Google Has Settled A $5 Billion Lawsuit For Incognito Mode Tracking

In a significant legal development, Google has reached a preliminary settlement in a lawsuit accusing the tech giant of secretly tracking the internet activities of millions of users who believed they were browsing in private.

The proposed class action sought at least $5 billion in damages and was set to go to trial in February. However, US District Judge Yvonne Gonzalez Rogers in Oakland, California, has temporarily halted the trial following the announcement of the preliminary settlement.

The lawsuit, filed in 2020, alleged that Google’s analytics, cookies, and apps allowed the company to track user activity, even when individuals utilized Google’s Chrome browser in “incognito” mode or other browsers in “private” browsing mode. The plaintiffs argued that this tracking transformed Google into an “unaccountable trove of information,” providing insights into users’ friends, hobbies, preferences, shopping habits, and potentially sensitive online searches.

The settlement terms were not disclosed, but lawyers on both sides confirmed the agreement of a binding term sheet through mediation. A formal settlement proposal is anticipated to be presented for court approval by February 24, 2024.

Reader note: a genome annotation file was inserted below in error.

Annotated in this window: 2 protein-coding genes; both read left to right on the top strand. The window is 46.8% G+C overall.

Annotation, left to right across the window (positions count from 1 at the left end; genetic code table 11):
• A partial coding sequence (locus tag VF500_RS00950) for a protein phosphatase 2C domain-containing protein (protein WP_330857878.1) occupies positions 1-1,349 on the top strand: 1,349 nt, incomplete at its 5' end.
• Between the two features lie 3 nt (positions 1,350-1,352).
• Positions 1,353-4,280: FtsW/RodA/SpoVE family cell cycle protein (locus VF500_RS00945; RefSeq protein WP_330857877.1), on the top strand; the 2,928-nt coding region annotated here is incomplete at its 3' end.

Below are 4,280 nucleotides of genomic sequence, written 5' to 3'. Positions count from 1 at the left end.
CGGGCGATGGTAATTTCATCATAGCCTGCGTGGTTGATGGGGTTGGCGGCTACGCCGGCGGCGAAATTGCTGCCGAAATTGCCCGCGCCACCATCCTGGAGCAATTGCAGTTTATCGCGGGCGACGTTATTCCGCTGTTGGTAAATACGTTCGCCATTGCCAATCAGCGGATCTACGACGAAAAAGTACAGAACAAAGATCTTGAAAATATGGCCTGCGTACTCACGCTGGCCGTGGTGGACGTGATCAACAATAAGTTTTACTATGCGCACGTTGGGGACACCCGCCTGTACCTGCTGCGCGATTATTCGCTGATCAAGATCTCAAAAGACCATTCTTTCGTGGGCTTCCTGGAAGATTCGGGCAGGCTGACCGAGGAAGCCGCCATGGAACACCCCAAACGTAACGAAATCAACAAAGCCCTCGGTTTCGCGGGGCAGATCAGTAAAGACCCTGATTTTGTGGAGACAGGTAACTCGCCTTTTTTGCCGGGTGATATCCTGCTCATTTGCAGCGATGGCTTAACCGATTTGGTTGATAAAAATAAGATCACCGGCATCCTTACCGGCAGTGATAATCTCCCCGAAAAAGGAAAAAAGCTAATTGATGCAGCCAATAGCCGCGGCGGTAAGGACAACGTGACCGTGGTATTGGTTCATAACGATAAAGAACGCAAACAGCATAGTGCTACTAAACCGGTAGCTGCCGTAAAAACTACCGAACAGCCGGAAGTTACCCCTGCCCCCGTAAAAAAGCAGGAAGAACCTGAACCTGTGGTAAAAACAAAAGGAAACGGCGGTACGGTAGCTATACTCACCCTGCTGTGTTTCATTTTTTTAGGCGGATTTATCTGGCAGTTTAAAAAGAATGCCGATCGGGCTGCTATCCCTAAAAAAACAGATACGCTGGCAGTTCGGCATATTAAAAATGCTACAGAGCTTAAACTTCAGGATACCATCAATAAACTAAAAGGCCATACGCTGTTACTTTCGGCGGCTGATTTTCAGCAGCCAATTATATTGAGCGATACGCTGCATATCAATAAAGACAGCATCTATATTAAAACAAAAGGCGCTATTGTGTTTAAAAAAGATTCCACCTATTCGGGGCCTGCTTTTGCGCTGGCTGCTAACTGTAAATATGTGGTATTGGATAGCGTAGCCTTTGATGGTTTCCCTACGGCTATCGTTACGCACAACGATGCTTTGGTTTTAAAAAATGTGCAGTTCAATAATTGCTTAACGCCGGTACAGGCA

US District Judge Yvonne Gonzalez Rogers had previously rejected Google’s attempt to dismiss the lawsuit in August. The judge questioned whether Google had made a legally binding commitment not to collect users’ data during private browsing. Citing Google’s privacy policy and statements from the company implying limitations on data collection, she emphasized the need for further examination.

The lawsuit, covering “millions” of Google users since June 1, 2016, sought damages of at least $5,000 per user, citing violations of federal wiretapping and California privacy laws. The settlement, if approved, marks a pivotal moment in the ongoing discourse surrounding online privacy and the responsibilities of tech companies in safeguarding user data.

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